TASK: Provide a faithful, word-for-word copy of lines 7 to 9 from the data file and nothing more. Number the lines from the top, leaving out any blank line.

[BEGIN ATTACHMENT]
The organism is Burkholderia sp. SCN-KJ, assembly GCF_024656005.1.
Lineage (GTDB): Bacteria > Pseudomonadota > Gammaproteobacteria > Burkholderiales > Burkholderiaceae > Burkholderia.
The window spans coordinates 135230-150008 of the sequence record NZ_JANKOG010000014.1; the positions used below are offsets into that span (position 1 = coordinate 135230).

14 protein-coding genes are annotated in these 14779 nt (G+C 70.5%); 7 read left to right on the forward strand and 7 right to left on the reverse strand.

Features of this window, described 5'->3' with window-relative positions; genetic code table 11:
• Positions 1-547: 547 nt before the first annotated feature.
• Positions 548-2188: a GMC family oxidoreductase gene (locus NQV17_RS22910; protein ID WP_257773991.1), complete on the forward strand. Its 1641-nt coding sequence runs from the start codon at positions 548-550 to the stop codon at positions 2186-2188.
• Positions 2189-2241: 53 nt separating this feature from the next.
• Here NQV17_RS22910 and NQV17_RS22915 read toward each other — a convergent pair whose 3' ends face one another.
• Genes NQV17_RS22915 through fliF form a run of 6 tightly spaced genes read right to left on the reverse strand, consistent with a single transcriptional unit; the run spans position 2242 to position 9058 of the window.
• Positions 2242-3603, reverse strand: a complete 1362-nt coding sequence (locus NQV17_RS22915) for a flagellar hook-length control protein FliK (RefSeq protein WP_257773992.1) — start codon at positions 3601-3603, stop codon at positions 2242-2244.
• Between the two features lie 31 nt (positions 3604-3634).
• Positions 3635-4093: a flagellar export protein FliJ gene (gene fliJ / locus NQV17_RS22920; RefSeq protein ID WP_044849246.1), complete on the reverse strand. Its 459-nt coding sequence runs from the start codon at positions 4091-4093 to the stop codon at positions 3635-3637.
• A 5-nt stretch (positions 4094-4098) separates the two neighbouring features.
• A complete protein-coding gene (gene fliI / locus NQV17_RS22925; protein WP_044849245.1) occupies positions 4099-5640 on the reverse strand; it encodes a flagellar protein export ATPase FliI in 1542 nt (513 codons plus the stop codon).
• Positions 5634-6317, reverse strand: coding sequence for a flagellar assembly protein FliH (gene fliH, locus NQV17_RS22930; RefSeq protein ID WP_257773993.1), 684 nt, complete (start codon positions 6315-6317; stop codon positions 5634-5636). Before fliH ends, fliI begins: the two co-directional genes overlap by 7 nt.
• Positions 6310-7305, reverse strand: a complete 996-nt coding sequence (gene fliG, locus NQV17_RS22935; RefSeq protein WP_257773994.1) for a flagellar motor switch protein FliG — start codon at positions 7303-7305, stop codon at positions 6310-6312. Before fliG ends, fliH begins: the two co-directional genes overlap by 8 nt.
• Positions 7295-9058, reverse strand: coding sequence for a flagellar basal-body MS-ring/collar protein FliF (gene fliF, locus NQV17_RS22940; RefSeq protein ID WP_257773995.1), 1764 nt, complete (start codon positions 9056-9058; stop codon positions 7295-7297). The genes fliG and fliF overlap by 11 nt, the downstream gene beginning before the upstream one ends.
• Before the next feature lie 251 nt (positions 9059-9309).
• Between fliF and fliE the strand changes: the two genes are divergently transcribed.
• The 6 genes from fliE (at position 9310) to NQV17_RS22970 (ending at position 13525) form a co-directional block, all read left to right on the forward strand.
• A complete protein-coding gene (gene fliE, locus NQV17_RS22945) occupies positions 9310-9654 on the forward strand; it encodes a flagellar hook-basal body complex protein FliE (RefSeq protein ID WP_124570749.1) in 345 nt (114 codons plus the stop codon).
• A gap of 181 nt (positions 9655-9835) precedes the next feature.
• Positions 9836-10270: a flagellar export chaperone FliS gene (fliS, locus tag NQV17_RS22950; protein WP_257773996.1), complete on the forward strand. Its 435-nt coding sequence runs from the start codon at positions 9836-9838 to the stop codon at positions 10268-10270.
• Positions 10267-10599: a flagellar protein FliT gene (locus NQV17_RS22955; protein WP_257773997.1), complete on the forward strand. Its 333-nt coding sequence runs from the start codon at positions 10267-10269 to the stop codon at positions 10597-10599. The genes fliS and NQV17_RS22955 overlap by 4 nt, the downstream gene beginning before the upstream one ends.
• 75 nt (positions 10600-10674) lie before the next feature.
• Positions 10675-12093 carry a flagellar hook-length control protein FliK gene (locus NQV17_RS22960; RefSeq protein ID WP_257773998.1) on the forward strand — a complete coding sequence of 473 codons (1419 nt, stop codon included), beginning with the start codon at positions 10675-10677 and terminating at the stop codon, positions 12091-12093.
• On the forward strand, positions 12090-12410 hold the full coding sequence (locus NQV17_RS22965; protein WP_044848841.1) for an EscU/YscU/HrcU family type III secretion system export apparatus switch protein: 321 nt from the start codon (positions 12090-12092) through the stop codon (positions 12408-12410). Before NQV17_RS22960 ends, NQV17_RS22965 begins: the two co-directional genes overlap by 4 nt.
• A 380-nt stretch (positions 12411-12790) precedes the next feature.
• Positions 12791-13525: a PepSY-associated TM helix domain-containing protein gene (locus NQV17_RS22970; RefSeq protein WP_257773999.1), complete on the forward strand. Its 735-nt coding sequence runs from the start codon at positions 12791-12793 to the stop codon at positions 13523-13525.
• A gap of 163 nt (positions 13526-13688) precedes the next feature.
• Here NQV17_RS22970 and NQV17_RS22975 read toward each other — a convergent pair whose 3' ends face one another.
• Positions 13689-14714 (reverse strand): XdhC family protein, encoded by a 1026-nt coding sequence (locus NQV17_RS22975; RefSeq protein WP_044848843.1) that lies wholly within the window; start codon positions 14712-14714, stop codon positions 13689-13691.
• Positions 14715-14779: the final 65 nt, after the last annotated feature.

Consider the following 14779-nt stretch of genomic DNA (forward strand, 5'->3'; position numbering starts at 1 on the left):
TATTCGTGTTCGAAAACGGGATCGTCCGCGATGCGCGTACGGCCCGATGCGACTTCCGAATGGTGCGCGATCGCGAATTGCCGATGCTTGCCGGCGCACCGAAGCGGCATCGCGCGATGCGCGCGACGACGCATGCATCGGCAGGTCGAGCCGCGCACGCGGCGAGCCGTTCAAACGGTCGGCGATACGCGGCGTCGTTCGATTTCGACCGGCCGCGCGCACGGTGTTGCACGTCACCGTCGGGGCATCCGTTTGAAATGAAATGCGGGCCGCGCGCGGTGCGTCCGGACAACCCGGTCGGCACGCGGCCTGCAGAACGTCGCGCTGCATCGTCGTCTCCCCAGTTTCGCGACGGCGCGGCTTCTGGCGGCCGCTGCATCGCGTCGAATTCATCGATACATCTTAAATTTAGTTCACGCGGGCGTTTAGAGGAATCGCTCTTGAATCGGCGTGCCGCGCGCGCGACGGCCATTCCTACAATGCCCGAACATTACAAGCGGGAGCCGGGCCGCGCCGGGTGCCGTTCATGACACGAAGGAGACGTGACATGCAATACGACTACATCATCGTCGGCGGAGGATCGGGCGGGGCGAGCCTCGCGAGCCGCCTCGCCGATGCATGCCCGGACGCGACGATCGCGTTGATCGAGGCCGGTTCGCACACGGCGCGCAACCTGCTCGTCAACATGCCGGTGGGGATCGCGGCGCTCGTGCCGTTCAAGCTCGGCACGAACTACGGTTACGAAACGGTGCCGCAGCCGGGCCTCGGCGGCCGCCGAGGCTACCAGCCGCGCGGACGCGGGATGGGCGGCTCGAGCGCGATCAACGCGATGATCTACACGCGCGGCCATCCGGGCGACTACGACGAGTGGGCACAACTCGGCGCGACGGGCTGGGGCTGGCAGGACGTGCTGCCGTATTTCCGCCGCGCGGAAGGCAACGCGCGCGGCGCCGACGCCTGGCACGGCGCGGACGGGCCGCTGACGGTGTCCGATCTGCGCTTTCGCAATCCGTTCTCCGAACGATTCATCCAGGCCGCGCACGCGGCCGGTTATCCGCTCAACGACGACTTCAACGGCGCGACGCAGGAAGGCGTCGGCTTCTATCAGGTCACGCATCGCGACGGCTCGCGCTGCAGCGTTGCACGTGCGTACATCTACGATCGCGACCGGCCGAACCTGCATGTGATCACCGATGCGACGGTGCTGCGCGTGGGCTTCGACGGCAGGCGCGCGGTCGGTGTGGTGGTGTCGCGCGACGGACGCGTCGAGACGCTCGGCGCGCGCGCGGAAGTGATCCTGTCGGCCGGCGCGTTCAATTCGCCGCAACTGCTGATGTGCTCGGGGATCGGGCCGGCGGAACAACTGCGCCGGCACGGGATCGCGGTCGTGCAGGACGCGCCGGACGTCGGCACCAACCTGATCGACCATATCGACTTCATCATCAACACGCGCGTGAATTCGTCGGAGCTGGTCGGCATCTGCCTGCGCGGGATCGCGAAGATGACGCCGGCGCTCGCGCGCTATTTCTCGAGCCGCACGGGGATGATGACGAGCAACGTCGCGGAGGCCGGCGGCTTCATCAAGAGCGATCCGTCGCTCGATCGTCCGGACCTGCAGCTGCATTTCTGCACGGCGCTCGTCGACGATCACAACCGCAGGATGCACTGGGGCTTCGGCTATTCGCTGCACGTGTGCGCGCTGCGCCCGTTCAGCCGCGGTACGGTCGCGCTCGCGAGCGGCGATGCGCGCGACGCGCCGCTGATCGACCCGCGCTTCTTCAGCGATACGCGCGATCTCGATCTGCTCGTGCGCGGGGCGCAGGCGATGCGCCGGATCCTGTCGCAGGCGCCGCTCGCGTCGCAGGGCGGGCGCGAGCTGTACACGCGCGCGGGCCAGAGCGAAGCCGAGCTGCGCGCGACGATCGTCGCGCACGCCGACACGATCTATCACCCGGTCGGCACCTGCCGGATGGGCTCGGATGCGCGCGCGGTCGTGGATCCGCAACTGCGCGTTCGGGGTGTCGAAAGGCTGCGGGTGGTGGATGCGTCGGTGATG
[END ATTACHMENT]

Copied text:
• Positions 548-2188: a GMC family oxidoreductase gene (locus NQV17_RS22910; protein ID WP_257773991.1), complete on the forward strand. Its 1641-nt coding sequence runs from the start codon at positions 548-550 to the stop codon at positions 2186-2188.
• Positions 2189-2241: 53 nt separating this feature from the next.
• Here NQV17_RS22910 and NQV17_RS22915 read toward each other — a convergent pair whose 3' ends face one another.